Because of the engine cover directly above, and the battery directly to the right, the space allotted for a bracket was very limited. I had an idea of what the ideal bracket should look like, and searched around wrecking yards but came up with nothing. I tried to contact a friend who has metal fabricating skills and equipment, but he pretended he never got my message so I knew I was on my own.
Looking around in my pile of Stuff That Is Pretty Much Useless But Too Good To Toss, I came upon a bracket left over from when an old garage door opener motor failed and it was cheaper to buy a whole new opener package than just replace the motor. This is the bracket that attaches the chain drive mechanism to the door. It's fairly thick steel, though not all that hard. The curve looked just right, and I figured it was worth a try so cut out a notch to clear a protrusion on the alternator body, and a slot for adjusting belt tension. The lower mounting hole needed to be opened up slightly for the bolt to fit.
|Original door opener bracket below.|
Modified bracket above.
|The bracket in place and looking |
just slightly less M-I-C-K-E-Y M-O-U-S-E.
Mud Flap Mend
Vanagons with the Westfalia conversion are equipped with a single stout mud flap behind the left front tire. It's purpose is to stop debris kicked up by the tire from damaging the propane tank that hangs under the van directly behind it. I noticed Westly's flap was starting to tear and had some vague idea about reinforcing it before it separated, but didn't get around to it. Then, on a particularly rough road near the Wild Horse Wind Farm, it let go. Luckily, we were turning around at the time because the road was quickly becoming impassable, and Van Brother, who was outside directing me so I wouldn't get stuck in a ditch, found the detached part. I later used some galvanized straps and a handful of brass bolts to re-unite the two pieces.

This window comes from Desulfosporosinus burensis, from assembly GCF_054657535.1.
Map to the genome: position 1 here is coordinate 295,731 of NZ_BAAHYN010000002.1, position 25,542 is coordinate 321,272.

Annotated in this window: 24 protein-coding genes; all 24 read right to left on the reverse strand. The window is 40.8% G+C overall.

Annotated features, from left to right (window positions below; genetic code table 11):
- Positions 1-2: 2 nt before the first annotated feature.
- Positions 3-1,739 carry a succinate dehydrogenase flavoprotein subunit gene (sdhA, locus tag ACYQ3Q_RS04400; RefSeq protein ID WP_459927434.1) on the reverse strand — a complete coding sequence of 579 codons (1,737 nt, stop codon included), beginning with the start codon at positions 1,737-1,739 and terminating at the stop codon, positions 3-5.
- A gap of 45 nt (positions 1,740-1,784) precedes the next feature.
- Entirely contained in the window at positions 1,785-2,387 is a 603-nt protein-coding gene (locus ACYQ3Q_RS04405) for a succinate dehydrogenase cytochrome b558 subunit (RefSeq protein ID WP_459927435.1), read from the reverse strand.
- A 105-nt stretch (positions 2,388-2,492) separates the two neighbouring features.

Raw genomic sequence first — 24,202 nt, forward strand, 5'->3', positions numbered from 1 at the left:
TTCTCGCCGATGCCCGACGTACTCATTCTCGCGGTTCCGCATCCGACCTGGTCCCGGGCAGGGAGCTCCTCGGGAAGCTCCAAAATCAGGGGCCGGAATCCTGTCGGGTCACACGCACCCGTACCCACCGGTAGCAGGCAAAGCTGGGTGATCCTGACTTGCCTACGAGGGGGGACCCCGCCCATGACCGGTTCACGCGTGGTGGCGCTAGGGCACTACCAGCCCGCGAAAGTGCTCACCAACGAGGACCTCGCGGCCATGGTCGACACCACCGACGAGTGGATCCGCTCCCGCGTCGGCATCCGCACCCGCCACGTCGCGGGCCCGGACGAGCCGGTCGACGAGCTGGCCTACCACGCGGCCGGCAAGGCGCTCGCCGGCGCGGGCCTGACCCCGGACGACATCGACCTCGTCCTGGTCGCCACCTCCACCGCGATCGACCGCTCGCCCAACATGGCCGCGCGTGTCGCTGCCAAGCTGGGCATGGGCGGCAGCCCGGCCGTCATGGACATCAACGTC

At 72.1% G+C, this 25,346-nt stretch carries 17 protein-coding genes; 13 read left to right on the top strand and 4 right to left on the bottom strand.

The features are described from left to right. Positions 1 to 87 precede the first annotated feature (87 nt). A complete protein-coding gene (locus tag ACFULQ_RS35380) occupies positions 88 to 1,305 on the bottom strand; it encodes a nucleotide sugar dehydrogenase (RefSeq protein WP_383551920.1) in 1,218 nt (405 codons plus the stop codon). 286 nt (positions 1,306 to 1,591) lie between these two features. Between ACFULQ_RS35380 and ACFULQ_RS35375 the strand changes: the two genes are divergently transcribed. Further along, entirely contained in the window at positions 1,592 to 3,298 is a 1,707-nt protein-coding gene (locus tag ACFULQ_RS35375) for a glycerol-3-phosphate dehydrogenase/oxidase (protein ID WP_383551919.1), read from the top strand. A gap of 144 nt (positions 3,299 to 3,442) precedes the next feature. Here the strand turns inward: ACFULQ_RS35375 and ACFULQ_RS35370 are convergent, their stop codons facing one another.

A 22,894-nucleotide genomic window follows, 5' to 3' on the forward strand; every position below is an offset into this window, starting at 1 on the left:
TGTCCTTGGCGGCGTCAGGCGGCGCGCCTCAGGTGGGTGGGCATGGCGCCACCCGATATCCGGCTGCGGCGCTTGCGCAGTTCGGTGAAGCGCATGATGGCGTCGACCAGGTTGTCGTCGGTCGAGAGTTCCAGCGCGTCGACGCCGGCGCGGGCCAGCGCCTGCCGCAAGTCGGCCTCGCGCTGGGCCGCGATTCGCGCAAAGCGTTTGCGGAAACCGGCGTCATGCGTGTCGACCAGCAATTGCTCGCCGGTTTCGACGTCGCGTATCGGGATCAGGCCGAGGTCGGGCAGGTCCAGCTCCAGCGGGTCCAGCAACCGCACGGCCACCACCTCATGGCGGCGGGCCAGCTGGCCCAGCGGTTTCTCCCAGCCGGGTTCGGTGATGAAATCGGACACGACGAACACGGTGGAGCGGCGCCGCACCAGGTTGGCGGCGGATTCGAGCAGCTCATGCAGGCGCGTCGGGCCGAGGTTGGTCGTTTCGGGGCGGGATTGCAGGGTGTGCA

|Yeah, it's ugly but it will do until I can get|
a full set of mud-flaps from Van Cafe
I had inquired about getting "Slopoke" for Westly's license plate, but found it was not available. We discovered it on this supercharged Saleen Mustang at a Father's Day car show. In fact, in Washington state every variation of the word 'slow' is already in use, likely all on vehicles with exponentially greater horsepower than Westly. Such irony.
Another intriguing ride at the show, the 1958 BMW Isetta. The 13 horsepower single cylinder motorcycle engine propelled the car via chain drive to a top speed of 53 miles per hour. The only way into the car is through the front door which includes the wind screen, the instrument panel (speedometer, light switch and ignition key), and the steering wheel (the shaft is hinged so it moves aside as the door opens). This one had two wheels in the rear with a narrow track so no differential is needed. Earlier models had only one rear wheel and were subject to tipping. I assume the third brake light is original, as the rest of the car seemed so. Looking at the size of the license plate relative to the body of the car gives an idea of the proportions of this micro-machine - like a Smart Car ancestor.
I have a foggy memory of my cousins and me playing with a toy model of this car while visiting my grandmother in Santa Ana.